I’ve taken some time to read actual books lately, so let’s look at a few novels that may or may not appeal to your reading sensibilities:
- The Siege Winter by Ariana Franklin and Samantha Norman
The English Civil War between King Stephen and Empress Matilda is one of the most interesting parts of history, English or anywhere. After King Henry I’s heir dies in a shipwreck in 1120, he selects as heir his daughter Matilda. This was, to say the least, a controversial decision for the time. When Henry dies in 1135, Matilda’s cousin Stephen seizes the throne and sets off a decades-long Civil War. This is the backdrop of The Siege Winter. Neither Stephen nor Matilda play a large part in the novel—which is a shame, the book would have been better for it.
When a roving band of soldiers headed by a psychotic monk attacks the child Emma, Gwyl, a kind mercenary archer, finds her in a field. He nurses her back to health, disguises her as a boy and becomes her protector. Eventually they flee to Kenilworth Castle, which takes turns being sieged by both Stephen and Matilda that winter for different political purposes. Meanwhile, the monk turns up at the castle and Gwyl prays he won’t recognize Emma.
That’s as much of a plot as the book has. Events happen, but not much moves the plot forward. The characters are stock, the action almost non-existent (unusual for a story being told during a major war). The story is wrapped up nicely, but wastes the potential of being told during one of the most interesting historical periods. The authors do capture Empress Matilda fairly well, a cold, domineering woman with little charm. Stephen is barely mentioned, other than why he wants strategic Kenilworth Castle for himself. A decent tale, but one that could have used more meat on its bones.
Rating: *** stars out of 5
- NYPD Red by James Patterson and Marshall Karp
NYPD Red is a special task force charged with protecting Manhattan's wealthiest and most powerful citizens. When several film industry executives are assaulted on the same day, Detective Zach Jordan and his new partner (of course his super-hot, married ex-girlfriend) Detective Kylie MacDonald are assigned to the case. [Slight spoilers] The killer is a frustrated extra who blames the film business for not making him a star. He has written a script and is making a movie in his mind of all the destruction he is causing, including murders and bomb destruction.
No one sets out to write a bad book, or to do a mediocre writing job. However, while I enjoyed some of Patterson’s early Alex Cross novels, lately anything with his name on it has become emotionally detached “product.” NYPD Red is as bland as the product gets. We’ve seen it all before and done better. When the inevitable TV series is cast, it will be supermodels solving crimes committed by other supermodels. The antagonist is insane and comes up with the flashy, unlikely plan one only finds in popular tripe like this. I’ve read toothpaste tubes with more drama. With so many great novels available to read, do people really want this?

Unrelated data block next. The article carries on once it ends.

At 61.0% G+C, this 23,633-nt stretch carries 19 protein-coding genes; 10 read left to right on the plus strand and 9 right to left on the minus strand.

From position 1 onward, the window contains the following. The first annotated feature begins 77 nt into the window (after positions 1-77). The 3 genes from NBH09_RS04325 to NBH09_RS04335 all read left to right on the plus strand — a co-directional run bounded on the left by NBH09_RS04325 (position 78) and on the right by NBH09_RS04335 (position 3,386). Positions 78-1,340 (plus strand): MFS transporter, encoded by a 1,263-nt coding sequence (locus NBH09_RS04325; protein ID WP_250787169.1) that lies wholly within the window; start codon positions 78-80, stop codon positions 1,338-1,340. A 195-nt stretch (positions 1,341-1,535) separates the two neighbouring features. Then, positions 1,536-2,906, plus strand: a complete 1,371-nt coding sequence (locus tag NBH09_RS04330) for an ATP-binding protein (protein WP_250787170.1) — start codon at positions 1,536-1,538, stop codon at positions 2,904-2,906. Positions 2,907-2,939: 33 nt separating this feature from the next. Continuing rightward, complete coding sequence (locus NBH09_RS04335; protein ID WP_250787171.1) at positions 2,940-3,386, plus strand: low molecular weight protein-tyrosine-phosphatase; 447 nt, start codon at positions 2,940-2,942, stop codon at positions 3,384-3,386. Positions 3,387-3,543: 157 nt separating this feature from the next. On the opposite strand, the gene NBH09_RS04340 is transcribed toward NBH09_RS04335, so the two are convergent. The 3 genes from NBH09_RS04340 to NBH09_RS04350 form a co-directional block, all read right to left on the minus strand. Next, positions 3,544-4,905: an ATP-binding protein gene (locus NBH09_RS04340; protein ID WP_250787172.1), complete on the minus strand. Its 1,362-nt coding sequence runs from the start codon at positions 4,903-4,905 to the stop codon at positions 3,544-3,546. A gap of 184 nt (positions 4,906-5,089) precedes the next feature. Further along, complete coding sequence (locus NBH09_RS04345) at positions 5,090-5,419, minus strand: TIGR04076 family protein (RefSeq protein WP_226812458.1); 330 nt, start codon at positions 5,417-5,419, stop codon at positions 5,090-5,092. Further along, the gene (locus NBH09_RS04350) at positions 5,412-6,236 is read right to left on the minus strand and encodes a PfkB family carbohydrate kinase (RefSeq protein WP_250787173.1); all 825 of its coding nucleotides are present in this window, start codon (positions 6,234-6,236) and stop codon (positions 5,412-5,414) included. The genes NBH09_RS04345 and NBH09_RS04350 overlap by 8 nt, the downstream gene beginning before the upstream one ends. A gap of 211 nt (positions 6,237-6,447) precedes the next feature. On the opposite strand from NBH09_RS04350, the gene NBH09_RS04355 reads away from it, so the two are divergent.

Rating: ** stars out of 5
- City of Stairs by Robert Jackson Bennett
Here is Amazon’s description: The city of Bulikov once wielded the powers of the gods to conquer the world, enslaving and brutalizing millions—until its divine protectors were killed. Now Bulikov has become just another colonial outpost of the world's new geopolitical power, but the surreal landscape of the city itself—first shaped, now shattered, by the thousands of miracles its guardians once worked upon it—stands as a constant, haunting reminder of its former supremacy.
Yeah. That’s as inscrutable as the book itself. Sometimes I find good books by Googling “Best (choose your subject) novel of (choose your year). City of Stairs was on several lists as one of the best sci-fi novels of 2014, so I checked it out. After about 50 pages, I’d had enough. Kudos to anyone who could make it through this slog. The first part of the book reads like a small-town council meeting in Buttcheek, Iowa, with petty bureaucrats making petty decisions and having never-ending pointless conversations. Each new scene was like a trip to the dentist for a root canal. The protagonist was a traitor to their country and another petty functionary. Bennett’s city and character names are ridiculously complex and hard to pronounce. This is what they’ll have to read in the waiting room to Hell. Again, no one sets out to write a bad novel—not sure what happened here. I didn’t read the entire book, so no rating.
- Sneaky People by Thomas Berger
Finally, a novel worth reading. Of most of the novels I have read recently, Sneaky People comes closest to literature. In the 1930s, small-town used car dealer Buddy Sandifer has decided to murder his mousey wife and marry his busty mistress Laverne. Buddy is no genius, but he’s cunning and sneaky, he just has to figure out a way to do it that won’t come back on him. How about that Negro boy who washes cars on the lot? Surely he’d know someone. Buddy is racist enough to think that may work ...
Buddy Jr. is Buddy’s son; a teenage boy obsessed with girls and 1930s sex manuals. There is a decency and honesty about Buddy Jr. that he must have inherited from his mother.
Sneaky People is a snapshot of small-town American life in the early 20th Century. Everyone has their dreams and holds their secrets close. The book is about what happens when some of those secrets are pried from closed fingers and revealed to the world. The results are devastating. An excellent read.
Rating: **** stars out of 5